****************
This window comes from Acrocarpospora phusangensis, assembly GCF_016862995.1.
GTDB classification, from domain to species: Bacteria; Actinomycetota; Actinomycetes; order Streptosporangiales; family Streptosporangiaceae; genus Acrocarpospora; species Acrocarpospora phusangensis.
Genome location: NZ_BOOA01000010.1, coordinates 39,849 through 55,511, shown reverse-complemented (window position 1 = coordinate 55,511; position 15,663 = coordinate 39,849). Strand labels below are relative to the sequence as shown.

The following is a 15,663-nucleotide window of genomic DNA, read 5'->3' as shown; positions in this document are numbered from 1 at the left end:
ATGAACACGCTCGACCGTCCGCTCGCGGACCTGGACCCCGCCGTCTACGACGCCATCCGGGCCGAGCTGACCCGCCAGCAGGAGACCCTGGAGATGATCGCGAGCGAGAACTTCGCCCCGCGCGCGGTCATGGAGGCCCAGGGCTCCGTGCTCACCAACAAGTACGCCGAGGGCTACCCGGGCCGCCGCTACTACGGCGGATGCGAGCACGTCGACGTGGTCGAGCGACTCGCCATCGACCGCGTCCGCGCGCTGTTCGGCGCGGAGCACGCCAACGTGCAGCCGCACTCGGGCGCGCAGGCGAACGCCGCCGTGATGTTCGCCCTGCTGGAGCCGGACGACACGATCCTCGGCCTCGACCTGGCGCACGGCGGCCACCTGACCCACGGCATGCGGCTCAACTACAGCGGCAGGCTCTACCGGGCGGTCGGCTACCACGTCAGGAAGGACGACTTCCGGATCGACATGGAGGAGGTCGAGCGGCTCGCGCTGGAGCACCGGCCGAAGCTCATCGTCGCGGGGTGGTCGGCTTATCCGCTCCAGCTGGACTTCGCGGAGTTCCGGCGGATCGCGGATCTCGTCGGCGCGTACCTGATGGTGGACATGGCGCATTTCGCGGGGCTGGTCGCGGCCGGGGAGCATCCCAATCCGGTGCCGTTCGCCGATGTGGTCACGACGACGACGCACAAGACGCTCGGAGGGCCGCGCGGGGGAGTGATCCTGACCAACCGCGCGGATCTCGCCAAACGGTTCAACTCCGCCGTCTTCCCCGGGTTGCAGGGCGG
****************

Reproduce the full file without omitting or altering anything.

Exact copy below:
This window comes from Acrocarpospora phusangensis, assembly GCF_016862995.1.
GTDB classification, from domain to species: Bacteria; Actinomycetota; Actinomycetes; order Streptosporangiales; family Streptosporangiaceae; genus Acrocarpospora; species Acrocarpospora phusangensis.
Genome location: NZ_BOOA01000010.1, coordinates 39,849 through 55,511, shown reverse-complemented (window position 1 = coordinate 55,511; position 15,663 = coordinate 39,849). Strand labels below are relative to the sequence as shown.

The following is a 15,663-nucleotide window of genomic DNA, read 5'->3' as shown; positions in this document are numbered from 1 at the left end:
ATGAACACGCTCGACCGTCCGCTCGCGGACCTGGACCCCGCCGTCTACGACGCCATCCGGGCCGAGCTGACCCGCCAGCAGGAGACCCTGGAGATGATCGCGAGCGAGAACTTCGCCCCGCGCGCGGTCATGGAGGCCCAGGGCTCCGTGCTCACCAACAAGTACGCCGAGGGCTACCCGGGCCGCCGCTACTACGGCGGATGCGAGCACGTCGACGTGGTCGAGCGACTCGCCATCGACCGCGTCCGCGCGCTGTTCGGCGCGGAGCACGCCAACGTGCAGCCGCACTCGGGCGCGCAGGCGAACGCCGCCGTGATGTTCGCCCTGCTGGAGCCGGACGACACGATCCTCGGCCTCGACCTGGCGCACGGCGGCCACCTGACCCACGGCATGCGGCTCAACTACAGCGGCAGGCTCTACCGGGCGGTCGGCTACCACGTCAGGAAGGACGACTTCCGGATCGACATGGAGGAGGTCGAGCGGCTCGCGCTGGAGCACCGGCCGAAGCTCATCGTCGCGGGGTGGTCGGCTTATCCGCTCCAGCTGGACTTCGCGGAGTTCCGGCGGATCGCGGATCTCGTCGGCGCGTACCTGATGGTGGACATGGCGCATTTCGCGGGGCTGGTCGCGGCCGGGGAGCATCCCAATCCGGTGCCGTTCGCCGATGTGGTCACGACGACGACGCACAAGACGCTCGGAGGGCCGCGCGGGGGAGTGATCCTGACCAACCGCGCGGATCTCGCCAAACGGTTCAACTCCGCCGTCTTCCCCGGGTTGCAGGGCGG